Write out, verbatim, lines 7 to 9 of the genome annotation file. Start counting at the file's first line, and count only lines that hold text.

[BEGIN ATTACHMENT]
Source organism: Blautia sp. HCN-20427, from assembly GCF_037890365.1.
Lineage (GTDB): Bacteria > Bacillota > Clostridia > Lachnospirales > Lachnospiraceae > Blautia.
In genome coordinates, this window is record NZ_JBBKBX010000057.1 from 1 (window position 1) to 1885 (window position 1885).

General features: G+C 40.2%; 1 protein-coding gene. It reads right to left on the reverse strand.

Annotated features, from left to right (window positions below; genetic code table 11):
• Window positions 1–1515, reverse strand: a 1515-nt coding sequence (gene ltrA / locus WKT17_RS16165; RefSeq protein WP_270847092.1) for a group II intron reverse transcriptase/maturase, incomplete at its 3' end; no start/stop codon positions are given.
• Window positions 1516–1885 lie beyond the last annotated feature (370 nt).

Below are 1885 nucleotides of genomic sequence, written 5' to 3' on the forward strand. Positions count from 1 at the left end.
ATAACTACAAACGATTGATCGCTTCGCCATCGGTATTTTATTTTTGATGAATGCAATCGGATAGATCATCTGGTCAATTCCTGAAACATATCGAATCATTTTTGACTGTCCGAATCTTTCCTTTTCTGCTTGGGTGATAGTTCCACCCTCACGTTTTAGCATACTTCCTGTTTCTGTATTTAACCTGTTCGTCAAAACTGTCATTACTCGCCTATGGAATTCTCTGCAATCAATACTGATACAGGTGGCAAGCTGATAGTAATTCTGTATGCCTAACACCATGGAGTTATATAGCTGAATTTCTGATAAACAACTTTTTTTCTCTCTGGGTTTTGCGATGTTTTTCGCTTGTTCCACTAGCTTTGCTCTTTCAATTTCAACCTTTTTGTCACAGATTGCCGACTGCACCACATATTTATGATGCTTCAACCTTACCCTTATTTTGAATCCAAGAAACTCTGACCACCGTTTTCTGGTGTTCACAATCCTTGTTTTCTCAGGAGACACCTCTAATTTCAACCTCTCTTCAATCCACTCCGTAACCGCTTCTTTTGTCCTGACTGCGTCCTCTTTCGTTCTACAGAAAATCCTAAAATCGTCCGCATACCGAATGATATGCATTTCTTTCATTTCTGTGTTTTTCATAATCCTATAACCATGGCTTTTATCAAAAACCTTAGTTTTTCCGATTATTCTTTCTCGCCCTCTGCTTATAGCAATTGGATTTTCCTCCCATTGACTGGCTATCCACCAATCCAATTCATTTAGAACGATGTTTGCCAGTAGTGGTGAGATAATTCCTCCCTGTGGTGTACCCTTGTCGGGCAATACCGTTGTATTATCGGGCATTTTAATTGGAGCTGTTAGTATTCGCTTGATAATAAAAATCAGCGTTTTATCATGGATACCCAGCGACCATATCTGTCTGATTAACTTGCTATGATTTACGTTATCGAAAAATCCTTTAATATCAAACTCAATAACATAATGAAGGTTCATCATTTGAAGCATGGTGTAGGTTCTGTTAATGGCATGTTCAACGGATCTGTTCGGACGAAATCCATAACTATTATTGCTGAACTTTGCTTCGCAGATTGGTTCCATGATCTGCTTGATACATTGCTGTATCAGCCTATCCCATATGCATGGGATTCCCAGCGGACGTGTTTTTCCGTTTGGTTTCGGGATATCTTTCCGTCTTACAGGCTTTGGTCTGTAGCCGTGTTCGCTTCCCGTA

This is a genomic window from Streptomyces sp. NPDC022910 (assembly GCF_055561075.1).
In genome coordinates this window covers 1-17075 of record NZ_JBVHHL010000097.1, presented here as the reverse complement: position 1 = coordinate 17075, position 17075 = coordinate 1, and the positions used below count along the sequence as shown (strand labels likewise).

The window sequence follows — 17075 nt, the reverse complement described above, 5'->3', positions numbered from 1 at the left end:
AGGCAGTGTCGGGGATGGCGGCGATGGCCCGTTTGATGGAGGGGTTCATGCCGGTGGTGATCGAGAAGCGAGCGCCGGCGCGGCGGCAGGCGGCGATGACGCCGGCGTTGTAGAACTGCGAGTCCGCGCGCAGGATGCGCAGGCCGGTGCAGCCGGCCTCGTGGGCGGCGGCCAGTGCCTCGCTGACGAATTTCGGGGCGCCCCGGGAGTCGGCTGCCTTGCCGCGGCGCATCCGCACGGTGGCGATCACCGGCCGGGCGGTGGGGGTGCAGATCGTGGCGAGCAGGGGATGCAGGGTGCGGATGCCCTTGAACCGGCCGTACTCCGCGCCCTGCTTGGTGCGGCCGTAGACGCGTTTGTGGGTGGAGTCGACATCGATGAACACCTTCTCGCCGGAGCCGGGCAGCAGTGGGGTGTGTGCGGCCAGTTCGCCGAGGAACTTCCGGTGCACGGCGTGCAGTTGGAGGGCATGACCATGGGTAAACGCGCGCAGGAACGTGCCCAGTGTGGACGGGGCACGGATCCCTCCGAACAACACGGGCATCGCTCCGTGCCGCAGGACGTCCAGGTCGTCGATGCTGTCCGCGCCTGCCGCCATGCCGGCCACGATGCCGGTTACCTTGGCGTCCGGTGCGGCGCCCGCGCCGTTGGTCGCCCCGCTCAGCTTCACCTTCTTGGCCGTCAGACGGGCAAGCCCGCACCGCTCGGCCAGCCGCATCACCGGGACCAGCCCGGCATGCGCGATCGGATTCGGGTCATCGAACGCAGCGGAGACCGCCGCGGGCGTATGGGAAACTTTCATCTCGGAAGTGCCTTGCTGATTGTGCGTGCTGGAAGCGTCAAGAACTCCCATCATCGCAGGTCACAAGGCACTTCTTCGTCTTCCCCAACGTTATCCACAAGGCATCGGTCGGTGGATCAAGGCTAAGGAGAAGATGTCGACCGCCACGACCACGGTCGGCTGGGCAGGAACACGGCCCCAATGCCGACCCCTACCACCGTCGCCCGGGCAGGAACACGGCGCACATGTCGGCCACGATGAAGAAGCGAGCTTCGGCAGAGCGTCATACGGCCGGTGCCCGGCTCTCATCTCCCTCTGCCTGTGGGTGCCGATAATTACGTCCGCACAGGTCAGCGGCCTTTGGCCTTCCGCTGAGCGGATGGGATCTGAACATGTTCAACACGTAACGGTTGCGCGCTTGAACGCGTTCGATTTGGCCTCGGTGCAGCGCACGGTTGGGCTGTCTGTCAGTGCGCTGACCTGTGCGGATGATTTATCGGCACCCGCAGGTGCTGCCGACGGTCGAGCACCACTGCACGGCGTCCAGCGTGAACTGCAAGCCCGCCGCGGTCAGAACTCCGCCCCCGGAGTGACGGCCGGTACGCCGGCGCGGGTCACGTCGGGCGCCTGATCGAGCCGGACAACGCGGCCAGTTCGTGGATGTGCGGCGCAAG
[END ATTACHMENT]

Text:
• Window positions 1516–1885 lie beyond the last annotated feature (370 nt).

Below are 1885 nucleotides of genomic sequence, written 5' to 3' on the forward strand. Positions count from 1 at the left end.
ATAACTACAAACGATTGATCGCTTCGCCATCGGTATTTTATTTTTGATGAATGCAATCGGATAGATCATCTGGTCAATTCCTGAAACATATCGAATCATTTTTGACTGTCCGAATCTTTCCTTTTCTGCTTGGGTGATAGTTCCACCCTCACGTTTTAGCATACTTCCTGTTTCTGTATTTAACCTGTTCGTCAAAACTGTCATTACTCGCCTATGGAATTCTCTGCAATCAATACTGATACAGGTGGCAAGCTGATAGTAATTCTGTATGCCTAACACCATGGAGTTATATAGCTGAATTTCTGATAAACAACTTTTTTTCTCTCTGGGTTTTGCGATGTTTTTCGCTTGTTCCACTAGCTTTGCTCTTTCAATTTCAACCTTTTTGTCACAGATTGCCGACTGCACCACATATTTATGATGCTTCAACCTTACCCTTATTTTGAATCCAAGAAACTCTGACCACCGTTTTCTGGTGTTCACAATCCTTGTTTTCTCAGGAGACACCTCTAATTTCAACCTCTCTTCAATCCACTCCGTAACCGCTTCTTTTGTCCTGACTGCGTCCTCTTTCGTTCTACAGAAAATCCTAAAATCGTCCGCATACCGAATGATATGCATTTCTTTCATTTCTGTGTTTTTCATAATCCTATAACCATGGCTTTTATCAAAAACCTTAGTTTTTCCGATTATTCTTTCTCGCCCTCTGCTTATAGCAATTGGATTTTCCTCCCATTGACTGGCTATCCACCAATCCAATTCATTTAGAACGATGTTTGCCAGTAGTGGTGAGATAATTCCTCCCTGTGGTGTACCCTTGTCGGGCAATACCGTTGTATTATCGGGCATTTTAATTGGAGCTGTTAGTATTCGCTTGATAATAAAAATCAGCGTTTTATCATGGATACCCAGCGACCATATCTGTCTGATTAACTTGCTATGATTTACGTTATCGAAAAATCCTTTAATATCAAACTCAATAACATAATGAAGGTTCATCATTTGAAGCATGGTGTAGGTTCTGTTAATGGCATGTTCAACGGATCTGTTCGGACGAAATCCATAACTATTATTGCTGAACTTTGCTTCGCAGATTGGTTCCATGATCTGCTTGATACATTGCTGTATCAGCCTATCCCATATGCATGGGATTCCCAGCGGACGTGTTTTTCCGTTTGGTTTCGGGATATCTTTCCGTCTTACAGGCTTTGGTCTGTAGCCGTGTTCGCTTCCCGTA